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Here’s Why Masks Are Difficult for Americans

July 11th, 2020 by dk

Whether by planning or chance, nations tend to grow up around some single core value. That value is affirmed by literally millions of choices made by its citizens. Long before corporations learned to ape the same dynamic, nations often developed a brand that was considered unique to it and its people.

Germany is productive. The Swiss are precise. Japan is orderly. Italians are creative. The French value beauty. These stereotypes have limitations, but they also organize many citizens’ lives in ways that are invisible, except at the macro scale. France surrendered to the Germans in WWII to keep The Louvre and the Eiffel Tower from getting bombed. Millions of tourists since have expressed their gratitude for that surrender.

This may be a distinction considered too subtle for some, but I’m in favor of stereotypes and opposed to clichés. Whether we’re comfortable admitting it or not, all of us make micro-judgements dozens or hundreds of times each day. Life wouldn’t be manageable without categorizing stimuli based on past experiences. It becomes cliché, a.k.a. bigotry, only when exceptions are no longer allowed to the rule.

This broad-brush understanding of a nation’s self-image can help to explain why so many Americans resist wearing masks and taking other COVID-19 precautions. Freedom is our brand. It’s how many of us organize our choices.

Our nation was born from a desire for independence. We wanted to be free. Free to speak our minds. Free to gather in groups. Free to practice our religion. Free to hear and read voices that our government would rather suppress.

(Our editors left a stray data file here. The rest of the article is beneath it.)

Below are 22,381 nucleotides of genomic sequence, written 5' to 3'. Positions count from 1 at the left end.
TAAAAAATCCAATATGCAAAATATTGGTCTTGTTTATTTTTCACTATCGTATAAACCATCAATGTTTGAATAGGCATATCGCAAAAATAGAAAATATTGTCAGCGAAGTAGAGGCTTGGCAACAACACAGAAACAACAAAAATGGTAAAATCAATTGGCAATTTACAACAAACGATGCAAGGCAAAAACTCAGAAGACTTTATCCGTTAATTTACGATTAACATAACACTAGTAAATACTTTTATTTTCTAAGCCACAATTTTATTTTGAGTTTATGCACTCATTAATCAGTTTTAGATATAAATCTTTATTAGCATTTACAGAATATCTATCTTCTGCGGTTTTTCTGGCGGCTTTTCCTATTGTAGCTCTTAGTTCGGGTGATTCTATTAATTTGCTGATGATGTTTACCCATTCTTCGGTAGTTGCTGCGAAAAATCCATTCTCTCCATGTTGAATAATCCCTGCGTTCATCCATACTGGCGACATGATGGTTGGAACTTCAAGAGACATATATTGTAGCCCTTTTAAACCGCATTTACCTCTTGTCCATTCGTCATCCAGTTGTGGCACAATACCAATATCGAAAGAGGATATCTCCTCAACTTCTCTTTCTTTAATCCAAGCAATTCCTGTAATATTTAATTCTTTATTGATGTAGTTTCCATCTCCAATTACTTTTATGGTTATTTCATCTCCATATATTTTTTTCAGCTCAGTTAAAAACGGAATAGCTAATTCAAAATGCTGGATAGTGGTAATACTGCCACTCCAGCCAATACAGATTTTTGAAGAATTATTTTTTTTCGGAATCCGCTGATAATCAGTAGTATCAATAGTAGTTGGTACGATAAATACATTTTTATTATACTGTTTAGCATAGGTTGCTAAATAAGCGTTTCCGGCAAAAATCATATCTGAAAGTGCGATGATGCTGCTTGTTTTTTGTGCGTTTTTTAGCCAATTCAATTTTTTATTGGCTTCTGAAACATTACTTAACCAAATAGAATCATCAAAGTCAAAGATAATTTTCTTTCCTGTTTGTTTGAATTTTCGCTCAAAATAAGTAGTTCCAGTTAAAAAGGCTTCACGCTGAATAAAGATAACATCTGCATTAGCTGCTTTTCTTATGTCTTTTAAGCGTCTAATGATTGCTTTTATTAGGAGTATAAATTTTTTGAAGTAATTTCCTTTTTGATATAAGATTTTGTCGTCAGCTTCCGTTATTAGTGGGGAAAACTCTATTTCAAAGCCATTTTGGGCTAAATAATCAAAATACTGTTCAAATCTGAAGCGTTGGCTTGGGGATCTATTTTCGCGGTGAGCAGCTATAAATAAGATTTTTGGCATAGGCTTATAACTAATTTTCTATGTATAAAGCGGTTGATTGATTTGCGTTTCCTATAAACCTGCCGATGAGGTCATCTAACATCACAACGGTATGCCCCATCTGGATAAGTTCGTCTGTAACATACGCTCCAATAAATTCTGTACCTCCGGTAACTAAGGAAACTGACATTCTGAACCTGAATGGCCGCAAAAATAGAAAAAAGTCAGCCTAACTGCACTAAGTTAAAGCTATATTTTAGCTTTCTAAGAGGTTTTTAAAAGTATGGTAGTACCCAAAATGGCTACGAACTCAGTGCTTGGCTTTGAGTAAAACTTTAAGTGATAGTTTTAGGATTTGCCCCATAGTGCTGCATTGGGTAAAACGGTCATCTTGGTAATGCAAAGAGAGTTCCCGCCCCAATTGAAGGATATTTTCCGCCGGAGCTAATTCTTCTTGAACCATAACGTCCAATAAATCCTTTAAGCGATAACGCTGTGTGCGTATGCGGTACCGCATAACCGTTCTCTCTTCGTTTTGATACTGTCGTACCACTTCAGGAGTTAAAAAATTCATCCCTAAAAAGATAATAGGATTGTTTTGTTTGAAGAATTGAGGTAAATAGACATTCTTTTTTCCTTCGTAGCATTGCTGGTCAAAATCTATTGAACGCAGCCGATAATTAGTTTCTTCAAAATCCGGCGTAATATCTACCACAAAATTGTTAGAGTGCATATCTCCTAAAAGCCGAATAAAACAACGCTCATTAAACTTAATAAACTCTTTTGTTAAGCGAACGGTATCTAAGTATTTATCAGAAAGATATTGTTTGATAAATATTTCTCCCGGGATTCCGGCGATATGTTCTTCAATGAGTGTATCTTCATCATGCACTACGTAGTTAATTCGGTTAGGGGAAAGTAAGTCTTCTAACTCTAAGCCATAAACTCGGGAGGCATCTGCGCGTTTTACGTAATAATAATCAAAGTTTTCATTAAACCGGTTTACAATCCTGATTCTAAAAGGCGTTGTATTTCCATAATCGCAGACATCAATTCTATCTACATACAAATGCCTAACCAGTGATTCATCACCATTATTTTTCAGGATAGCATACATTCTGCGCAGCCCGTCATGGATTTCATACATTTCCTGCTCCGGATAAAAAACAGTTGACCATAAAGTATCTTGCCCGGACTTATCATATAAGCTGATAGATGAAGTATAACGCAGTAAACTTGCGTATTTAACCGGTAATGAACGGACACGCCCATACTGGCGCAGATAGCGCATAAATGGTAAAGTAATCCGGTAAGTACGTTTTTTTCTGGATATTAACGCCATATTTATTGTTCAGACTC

Critics rightly point to our history’s missteps against the brand. White men who owned property fought for their freedom, but resisted attempts to give freedom and independence to Blacks and women. Fortunately, our press and assembly freedoms exposed those inconsistencies and hastened some necessary changes. The process is ongoing, but the systems are sound.

Or so it seemed, until recently.

When freedom is your core value, opposition to government mandates is baked into the cake. Government must continually build trust with its citizens, or order quickly slips away. “Masks won’t make a difference.” “Work is more important than public health.” “Vaccines open the door to mind control.”

It’s hard to pinpoint exactly when or how, but freedom-loving Americans seem to have lost their way. Liberty has devolved into libertinism. We want absolute freedom. Gravity and common sense should not limit our options. How did it become patriotic to do something stupid?

We’ve become a glandular people, driven by personal urges and not by common values. We’re busily exposing the shortcomings of our founders, blind to the risks they took to achieve what we have. They bound themselves to one another. Freedom was their goal, but bravery was their means. Those two values were always inseparable.

We applaud whenever a singer hits the impossible high note in our national anthem, celebrating that we live “in the land of the free.” But our cheering obscures what bought that freedom. To continue our fight for freedom, we must maintain “the home of the brave.”


Don Kahle ( writes a column each Friday for The Register-Guard and blogs at

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